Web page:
Domain Mapping A Record vs Cname Dedicated IP Clarification

This question is more of a clarification request than troubleshooting. Any insight and expertise in this area is much appreciated.

Domain mapping allows for an end user to map their TLD to their multisite blog installation.
This is generally allowed through the use of A Record in their domain registrars information.

Cname can be used, but registrars like GoDaddy, do not allow TLD example.com to be mapped to a cname, only to an IP. http://www.example.com can be mapped to a cname record, but example.com requires an IP address.

I have been desiring to have all my members map their domain address using a cname or name server to allow for flexibility in future server upgrades or migration.
The issue with this method is 2 fold.
1. Cname usually takes away MX records, so if they have email hosting through their domain registrar it gets misconfigured.
2. nameserver mapping requires I map their domain manually in my cpanel / dns. Additionally as the above, if they have email hosting through their registrar this gets misconfigured (I guess I would have to manaully remap their MX records to their email provider in this case?)

So that being said, is this the nature of domain mapping? that only A Record using the server's IP address can be used for a TLD (example.com)? and at that the IP address must be dedicated for each multisite installation.

Thank you all if you have any other advise on how to accomplish TLD mapping without IP address, and while retaining the domain registrars Mail Server configuration, let me know.

My hosting provider, although I am very pleased with, seems to also be a bit hesitant to grant me my alloted dedicated IP as them being rare and highly valued, so if I can manage to not rely on that it would be much more freeing of a configuration.

Best Regards,
RaMaEl

  • Michelle Shull

    Hello, RaMaEl!

    In my experience, everything related to DNS is 10x more complicated than it needs to be. But! We can suss this up. To address your points one-by-one:

    1. You're correct, A records are typically used for TLDs, and CNAME is used for sub-domains. This means, usually, CNAMEs and MX records can't co-exist without causing problems.

    2 The work around is usually to map the MX record to an IP address, which you can see explained in great detail here: http://joshstrange.com/why-its-a-bad-idea-to-put-a-cname-record-on-your-root-domain/

    3. Cloudflare has recently introduced CNAME flattening as part of their service (read here: http://blog.cloudflare.com/introducing-cname-flattening-rfc-compliant-cnames-at-a-domains-root) but that also maps to an IP.

    4. If you paid for dedicated IP addresses, your host should be giving them up, they're not THAT rare, but that's just this woman's opinion. : )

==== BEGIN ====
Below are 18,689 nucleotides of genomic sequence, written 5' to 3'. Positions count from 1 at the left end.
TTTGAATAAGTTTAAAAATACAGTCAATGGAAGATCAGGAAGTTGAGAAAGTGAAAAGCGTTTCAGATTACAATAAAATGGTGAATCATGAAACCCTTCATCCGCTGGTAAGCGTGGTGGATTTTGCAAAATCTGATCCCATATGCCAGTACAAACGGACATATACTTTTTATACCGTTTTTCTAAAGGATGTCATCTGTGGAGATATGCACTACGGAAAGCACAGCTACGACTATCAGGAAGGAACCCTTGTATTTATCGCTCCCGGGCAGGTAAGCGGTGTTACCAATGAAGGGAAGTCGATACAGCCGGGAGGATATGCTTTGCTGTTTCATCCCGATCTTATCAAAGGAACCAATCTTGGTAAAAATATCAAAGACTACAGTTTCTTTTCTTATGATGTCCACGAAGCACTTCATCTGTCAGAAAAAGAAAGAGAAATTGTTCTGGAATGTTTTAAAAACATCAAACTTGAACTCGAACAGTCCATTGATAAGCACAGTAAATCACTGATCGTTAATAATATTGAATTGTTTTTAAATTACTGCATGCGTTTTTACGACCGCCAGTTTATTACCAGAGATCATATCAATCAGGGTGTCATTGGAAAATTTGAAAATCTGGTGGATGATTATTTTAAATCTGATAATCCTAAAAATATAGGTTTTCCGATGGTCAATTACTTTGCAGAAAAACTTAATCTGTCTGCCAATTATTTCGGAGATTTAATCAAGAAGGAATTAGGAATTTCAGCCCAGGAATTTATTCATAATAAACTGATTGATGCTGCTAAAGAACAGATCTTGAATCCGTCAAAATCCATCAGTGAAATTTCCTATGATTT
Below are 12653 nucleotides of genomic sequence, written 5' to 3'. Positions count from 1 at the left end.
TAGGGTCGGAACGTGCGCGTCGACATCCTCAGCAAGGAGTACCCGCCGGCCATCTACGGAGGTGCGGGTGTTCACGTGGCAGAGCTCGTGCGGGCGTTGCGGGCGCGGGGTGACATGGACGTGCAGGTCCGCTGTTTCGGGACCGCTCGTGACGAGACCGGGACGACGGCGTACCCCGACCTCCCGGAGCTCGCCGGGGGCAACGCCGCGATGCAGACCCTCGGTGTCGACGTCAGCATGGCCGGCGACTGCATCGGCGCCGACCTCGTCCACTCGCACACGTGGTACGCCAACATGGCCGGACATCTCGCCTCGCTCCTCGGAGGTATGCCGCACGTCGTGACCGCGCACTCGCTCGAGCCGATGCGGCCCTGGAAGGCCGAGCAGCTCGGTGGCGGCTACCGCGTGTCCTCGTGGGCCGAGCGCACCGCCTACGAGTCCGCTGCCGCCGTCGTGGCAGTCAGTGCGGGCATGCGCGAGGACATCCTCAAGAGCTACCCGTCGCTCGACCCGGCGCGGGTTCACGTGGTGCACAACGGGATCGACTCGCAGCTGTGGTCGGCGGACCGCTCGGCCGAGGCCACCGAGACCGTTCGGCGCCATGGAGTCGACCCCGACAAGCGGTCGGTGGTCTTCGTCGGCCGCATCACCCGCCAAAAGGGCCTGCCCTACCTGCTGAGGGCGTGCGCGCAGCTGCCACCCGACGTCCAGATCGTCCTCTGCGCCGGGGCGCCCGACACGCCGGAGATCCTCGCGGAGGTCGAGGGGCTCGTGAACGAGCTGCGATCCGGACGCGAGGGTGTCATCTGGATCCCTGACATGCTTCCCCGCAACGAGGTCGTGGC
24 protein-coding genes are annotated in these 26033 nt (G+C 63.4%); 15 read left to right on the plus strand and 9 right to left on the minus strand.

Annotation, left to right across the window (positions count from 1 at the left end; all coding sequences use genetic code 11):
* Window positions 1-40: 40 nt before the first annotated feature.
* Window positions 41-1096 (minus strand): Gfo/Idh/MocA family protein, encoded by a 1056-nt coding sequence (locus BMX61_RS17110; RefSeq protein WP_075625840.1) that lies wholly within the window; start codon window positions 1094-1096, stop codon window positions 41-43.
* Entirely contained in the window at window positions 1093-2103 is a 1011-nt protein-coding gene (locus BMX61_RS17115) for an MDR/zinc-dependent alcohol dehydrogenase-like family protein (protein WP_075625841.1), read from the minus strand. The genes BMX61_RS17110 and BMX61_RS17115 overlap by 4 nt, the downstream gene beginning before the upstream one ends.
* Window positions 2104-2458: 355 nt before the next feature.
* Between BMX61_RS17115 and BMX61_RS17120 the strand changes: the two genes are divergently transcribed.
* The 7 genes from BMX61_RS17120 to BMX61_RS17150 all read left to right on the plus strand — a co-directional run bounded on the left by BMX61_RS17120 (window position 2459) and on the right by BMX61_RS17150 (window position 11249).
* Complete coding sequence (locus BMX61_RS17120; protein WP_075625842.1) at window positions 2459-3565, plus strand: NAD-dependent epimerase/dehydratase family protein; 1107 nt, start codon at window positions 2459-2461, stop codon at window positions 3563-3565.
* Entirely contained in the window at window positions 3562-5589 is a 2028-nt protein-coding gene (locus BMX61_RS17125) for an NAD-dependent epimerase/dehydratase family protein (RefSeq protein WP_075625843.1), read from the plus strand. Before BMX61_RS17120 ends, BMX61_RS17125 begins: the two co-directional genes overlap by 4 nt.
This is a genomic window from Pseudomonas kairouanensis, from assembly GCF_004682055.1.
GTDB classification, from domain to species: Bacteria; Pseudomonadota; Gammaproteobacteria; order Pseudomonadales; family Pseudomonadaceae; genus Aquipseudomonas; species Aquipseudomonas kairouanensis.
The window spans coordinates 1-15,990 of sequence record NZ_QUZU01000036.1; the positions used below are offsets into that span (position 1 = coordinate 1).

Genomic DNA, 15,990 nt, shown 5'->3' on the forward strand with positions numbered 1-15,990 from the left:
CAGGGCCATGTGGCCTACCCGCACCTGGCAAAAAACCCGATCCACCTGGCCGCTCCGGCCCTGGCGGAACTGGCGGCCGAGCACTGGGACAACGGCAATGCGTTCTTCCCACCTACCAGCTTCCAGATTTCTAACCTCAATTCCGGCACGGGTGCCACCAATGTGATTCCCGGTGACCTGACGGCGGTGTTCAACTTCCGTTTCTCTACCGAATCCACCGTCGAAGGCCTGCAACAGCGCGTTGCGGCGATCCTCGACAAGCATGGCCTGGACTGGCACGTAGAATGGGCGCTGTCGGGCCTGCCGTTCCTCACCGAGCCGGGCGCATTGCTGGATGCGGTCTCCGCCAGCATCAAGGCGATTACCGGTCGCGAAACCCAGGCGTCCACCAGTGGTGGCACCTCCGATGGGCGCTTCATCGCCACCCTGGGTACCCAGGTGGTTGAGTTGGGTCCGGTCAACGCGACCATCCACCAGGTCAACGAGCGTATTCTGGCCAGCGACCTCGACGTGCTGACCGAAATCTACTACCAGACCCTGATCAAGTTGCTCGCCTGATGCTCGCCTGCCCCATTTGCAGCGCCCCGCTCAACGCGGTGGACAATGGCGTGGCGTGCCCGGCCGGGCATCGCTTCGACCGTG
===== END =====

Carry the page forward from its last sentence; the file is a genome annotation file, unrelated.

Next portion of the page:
So, long story short, mapping to an IP is the best way to get CNAME to play nicely with MX.

    On a more personal note, this is why I started using Gmail with my domain name to handle email, instead of having to reconfigure the whole thing every time I moved servers. There are also services which can provide JUST email, pointing your MX records there instead of your server can save a LOT of resources, as well as make your domain mapping much simpler. Just an idea, but if that's something you'd like to explore, I've just been through it, and I'd be happy to walk you through.

    Hope this is helpful! Have a great Friday.

  • Sacred Website

    Thank you Michelle for all this information,
    Cname flattening seems to be what I would have wanted as a resolution. This unfortunately would not be convenient as it is not a common feature of domain registrars, and would mean that the end client would require signing up for a cloudflare account and THEN mapping their apex / root domain to my server cname. which really is way more complex for most of my expected users. But its nice to know it exists. I imagine this is a need that is more global as the technology as a whole of dns gets updated maybe (I know VERY little about it, but just the cname apex mapping seems to be the limitation in my need).

    So it seems that I either accept the fact that my users will have to map their A record to a dedicated IP, and if the need to migrate does ever occur in the future, we would implement a migration strategy / phase.

    Or I would encourage nameserver mapping of their domain to my server, which is not desirable unless I am willing to either host the email server, or repoint the MX records individually back to the user's domain registrar or mail server of choice (too much manual input on my side).

    Does this seem correct to whoever?
    Am I missing anything here? should I just accept that using a dedicated IP A record on the domain registrar for my multisite users is really my best bet with the only downside being manual remapping for any future migration IP address change?

    Thank you again for assisting me in verifying my choices as I move forward in my deployment process.

    Best Regards,
    Ramiel B

  • Michelle Shull

    Hello again, Ramiel!

    If it were my network, I would stick to mapping A records to dedicated IPs, since it should work with the least trouble/effort/third parties of your options, and if/when you do decide to migrate, you'll have much less to reconfigure at the new home.

    CloudFlare is becoming a lot more pervasive, I think even the newest of the webmastering newbies will be using it without confusion in the next couple of years. They also tend to be right on the cutting edge, so if they demonstrate a lot of success with cname flattening, that may very well trickle down to hosts who are paying attention.

    Take care!

Thank NAME, for their help.

Let NAME know exactly why they deserved these points.

Gift a custom amount of points.